# If $k$ and $\ell$ are positive 4-digit integers such that $\gcd(k,\ell)=3$, what is the smallest possible value for $\mathop{\text{lcm}}[k,\ell]$?

I am a student in middle school, so any easy-to-understand explanations would be very appreciated. Any hints or answers would be super helpful! I am stumped on this problem. I know that the product of two numbers is equal to the product of LCM and GCD of the two numbers. Am I meantto use this information to solve this problem?

If $k$ and $\ell$ are positive 4-digit integers such that $\gcd(k,\ell)=3$, what is the smallest possible value for $\mathop{\text{lcm}}[k,\ell]$?

Okay, so you know that the product of two numbers is the product of their lcm and their gcd, which is all well and good. So, $$kl = \operatorname{lcm}(k,l) \times \gcd(k,l) = 3 \operatorname{lcm}(k,l)$$

Now, if you have to minimize $\operatorname{lcm}(k,l)$, you essentially have to minimize the product $kl$, while ensuring that $\gcd(k,l) = 3$.

So we will make our problem even simpler. The product $kl$ is small if both $k$ and $l$ are small. But, both are greater than $999$ since both are four digit numbers. Further, they have $\gcd = 3$,so both are multiples of $3$.

It follows that $k,l \geq 1002$, which is the smallest four digit multiple of $3$. But, $k,l$ must have $\gcd = 3$, so they can't have anything other than $3$ as a common factor.

Let us now write down everything we know about $k,l$.

• $k,l \geq 1002$.

• $k,l$ are different multiples of $3$, and their $\gcd$ is $3$.

Now, it is an insight which helps us. First, we would like to fix $k = 1002$, and see which $l$ satisfies the above conditions. For this, we use a nice result.

If $k$ and $l$ are multiples of $3$ such that $l=k+3$, then $\gcd(k,l) = 3$.

Proof : Certainly, $3$ is a common divisor of $k$ and $l$. Also, if $d$ divides $k$ and $d$ divides $l$, then $d$ divides $l-k = 3$, so $d = 1$ or $d = 3$. Therefore, $3$ is the greatest common divisor of $k$ and $l$.

Using the above, with $k = 1002$ gives us $l = 1005$. Also, $l = 1005$ is the smallest four digit number which has $\gcd(k,l) = 3$. Therefore, the answer in this case, is $\frac{1002 \times 1005}{3} = 335670 = \operatorname{lcm}(l,k)$.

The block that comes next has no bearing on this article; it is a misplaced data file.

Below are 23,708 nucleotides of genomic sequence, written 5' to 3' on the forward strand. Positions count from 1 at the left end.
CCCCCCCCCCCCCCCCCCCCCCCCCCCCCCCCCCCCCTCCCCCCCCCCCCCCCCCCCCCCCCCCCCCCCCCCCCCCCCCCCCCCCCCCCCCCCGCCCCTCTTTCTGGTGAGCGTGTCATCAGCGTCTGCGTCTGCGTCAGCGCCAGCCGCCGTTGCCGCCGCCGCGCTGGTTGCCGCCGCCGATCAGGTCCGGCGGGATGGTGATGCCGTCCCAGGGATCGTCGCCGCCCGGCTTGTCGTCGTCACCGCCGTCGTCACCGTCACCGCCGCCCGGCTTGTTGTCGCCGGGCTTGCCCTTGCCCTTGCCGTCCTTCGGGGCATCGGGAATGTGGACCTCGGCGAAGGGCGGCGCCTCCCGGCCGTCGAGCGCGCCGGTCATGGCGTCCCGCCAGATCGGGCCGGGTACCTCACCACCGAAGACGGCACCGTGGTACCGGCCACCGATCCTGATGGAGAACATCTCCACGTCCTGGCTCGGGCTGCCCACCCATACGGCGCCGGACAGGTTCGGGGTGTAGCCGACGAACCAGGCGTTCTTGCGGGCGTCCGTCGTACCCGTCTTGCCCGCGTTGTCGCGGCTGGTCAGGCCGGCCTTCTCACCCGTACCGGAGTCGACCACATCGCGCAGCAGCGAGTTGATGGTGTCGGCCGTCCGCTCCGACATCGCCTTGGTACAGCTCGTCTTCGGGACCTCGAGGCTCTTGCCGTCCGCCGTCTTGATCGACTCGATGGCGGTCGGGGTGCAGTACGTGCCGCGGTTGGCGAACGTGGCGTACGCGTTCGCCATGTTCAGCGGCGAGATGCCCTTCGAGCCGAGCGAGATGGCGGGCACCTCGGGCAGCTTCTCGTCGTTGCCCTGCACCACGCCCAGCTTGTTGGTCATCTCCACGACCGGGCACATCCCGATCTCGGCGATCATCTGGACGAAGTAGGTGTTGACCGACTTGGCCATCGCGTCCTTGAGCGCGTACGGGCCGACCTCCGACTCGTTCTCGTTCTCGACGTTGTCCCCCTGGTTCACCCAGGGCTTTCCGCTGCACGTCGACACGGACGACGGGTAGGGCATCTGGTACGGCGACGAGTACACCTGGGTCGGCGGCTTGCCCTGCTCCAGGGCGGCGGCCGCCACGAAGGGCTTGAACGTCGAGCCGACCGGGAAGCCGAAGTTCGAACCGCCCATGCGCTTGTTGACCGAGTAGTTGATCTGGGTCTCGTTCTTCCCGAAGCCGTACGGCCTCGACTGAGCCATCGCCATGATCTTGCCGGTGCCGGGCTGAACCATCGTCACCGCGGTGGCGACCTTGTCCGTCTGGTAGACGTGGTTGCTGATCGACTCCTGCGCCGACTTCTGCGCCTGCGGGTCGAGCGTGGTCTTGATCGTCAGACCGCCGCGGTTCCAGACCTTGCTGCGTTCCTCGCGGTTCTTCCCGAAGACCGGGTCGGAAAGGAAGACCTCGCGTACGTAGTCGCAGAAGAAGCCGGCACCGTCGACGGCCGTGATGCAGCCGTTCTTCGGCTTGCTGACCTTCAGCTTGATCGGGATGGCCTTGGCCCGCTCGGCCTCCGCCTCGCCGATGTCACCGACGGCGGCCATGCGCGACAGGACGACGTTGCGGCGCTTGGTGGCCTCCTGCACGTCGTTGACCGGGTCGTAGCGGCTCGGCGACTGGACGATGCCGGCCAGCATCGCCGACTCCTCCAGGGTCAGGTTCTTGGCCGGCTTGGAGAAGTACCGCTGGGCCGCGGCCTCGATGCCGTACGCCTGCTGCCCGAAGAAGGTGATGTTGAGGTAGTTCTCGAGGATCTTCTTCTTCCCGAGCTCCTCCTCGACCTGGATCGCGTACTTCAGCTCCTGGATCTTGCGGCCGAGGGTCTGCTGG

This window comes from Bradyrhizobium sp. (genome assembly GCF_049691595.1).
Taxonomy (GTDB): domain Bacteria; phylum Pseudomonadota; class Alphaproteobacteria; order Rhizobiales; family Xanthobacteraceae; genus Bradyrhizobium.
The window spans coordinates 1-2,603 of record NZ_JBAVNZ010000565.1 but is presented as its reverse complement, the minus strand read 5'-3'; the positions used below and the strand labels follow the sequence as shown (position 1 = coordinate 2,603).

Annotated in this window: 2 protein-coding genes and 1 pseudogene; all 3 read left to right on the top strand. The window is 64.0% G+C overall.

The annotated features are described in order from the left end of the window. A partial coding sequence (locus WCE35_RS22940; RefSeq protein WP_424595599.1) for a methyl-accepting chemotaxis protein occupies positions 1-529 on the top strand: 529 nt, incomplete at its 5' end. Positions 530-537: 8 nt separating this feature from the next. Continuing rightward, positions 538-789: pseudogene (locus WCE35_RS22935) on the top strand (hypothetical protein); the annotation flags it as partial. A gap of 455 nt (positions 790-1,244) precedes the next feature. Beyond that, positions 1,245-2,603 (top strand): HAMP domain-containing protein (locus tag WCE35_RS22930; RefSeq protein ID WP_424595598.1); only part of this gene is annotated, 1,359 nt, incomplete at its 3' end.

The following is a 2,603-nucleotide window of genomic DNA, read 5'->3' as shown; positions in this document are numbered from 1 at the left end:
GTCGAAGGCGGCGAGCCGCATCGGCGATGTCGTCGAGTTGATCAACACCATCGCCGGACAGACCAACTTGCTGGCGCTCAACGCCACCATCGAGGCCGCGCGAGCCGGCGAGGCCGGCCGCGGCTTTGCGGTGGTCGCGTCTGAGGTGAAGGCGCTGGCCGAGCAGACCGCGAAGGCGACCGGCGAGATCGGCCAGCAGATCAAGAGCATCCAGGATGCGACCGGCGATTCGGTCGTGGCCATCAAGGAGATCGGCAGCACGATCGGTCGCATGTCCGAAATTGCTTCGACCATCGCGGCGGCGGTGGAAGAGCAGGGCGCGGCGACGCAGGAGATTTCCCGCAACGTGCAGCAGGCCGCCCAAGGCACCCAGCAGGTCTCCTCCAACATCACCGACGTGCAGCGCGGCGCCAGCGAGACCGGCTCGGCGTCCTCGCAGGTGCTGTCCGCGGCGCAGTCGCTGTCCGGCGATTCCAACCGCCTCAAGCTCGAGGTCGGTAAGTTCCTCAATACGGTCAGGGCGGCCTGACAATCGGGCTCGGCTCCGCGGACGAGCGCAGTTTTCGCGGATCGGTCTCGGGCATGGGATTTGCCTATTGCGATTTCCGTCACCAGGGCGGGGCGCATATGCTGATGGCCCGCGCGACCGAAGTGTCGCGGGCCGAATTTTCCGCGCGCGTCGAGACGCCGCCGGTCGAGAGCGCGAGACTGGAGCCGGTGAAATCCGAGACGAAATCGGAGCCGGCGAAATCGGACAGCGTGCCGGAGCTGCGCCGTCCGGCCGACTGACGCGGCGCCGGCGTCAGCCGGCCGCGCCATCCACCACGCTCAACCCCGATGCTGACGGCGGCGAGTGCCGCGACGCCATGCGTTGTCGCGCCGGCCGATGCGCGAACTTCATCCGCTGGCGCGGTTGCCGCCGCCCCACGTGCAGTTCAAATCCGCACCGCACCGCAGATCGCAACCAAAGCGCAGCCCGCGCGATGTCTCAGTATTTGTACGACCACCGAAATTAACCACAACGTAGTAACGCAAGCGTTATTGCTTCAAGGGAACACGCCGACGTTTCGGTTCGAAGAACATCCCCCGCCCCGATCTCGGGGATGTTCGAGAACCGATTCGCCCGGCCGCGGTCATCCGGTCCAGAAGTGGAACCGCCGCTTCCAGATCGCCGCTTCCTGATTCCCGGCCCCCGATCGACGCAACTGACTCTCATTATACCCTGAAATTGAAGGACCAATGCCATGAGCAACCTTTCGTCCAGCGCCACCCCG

Note : If you take $l=1002$, then $k = 1005$ will work, giving the same result $335670$.

Now, if neither $k,l$ is $1002$, then both have to be greater than $1005$. In particular, their $\operatorname{lcm}$ is greater than or equal to $\frac{1005 \times 1005}{3} = 336675 > 335670$. So, the value of the $\operatorname{lcm}$ is greater than $335670$.

Both logics above combine to tell us that the smallest value of $\operatorname{lcm}(k,l)$ is $335670$.

• (NOT RELATED ) $\frac {4100}{25}=164$ ??? Mar 28 '18 at 5:46
• Yes, You can check this by multiplication. I don't see why you need me to verify it, though. Mar 28 '18 at 22:44
• oh man ! I was just kidding . As I was the 4100th profile viewer."OFFER VALID TILL (my) MARRIAGE : If your visitor number is a multiple of 25 then you may request me to answer any one (community-acceptable)question of yours, or inspect any one answer of yours. I am not the most proficient on this website, but I can put up good services in undergraduate topics." ;) (After fun we'll have to delete our comments , though .) Mar 29 '18 at 4:54
• Oh. That's fine, very fine indeed. Thank you for availing the offer. Mar 29 '18 at 4:59

So $kl = \gcd(k,l) \operatorname{lcm}(k,l)$ so

$\operatorname{lcm}= \frac {kl}3$.

So the smallest such value will come from the smallest two values of $k,l$.

$k$ and $l$ are mulitiples of $3$ so the smallest two values are $1002$ and $1005$ so the smallest possible LCM is $\frac {1002 \times1005}3=335670$.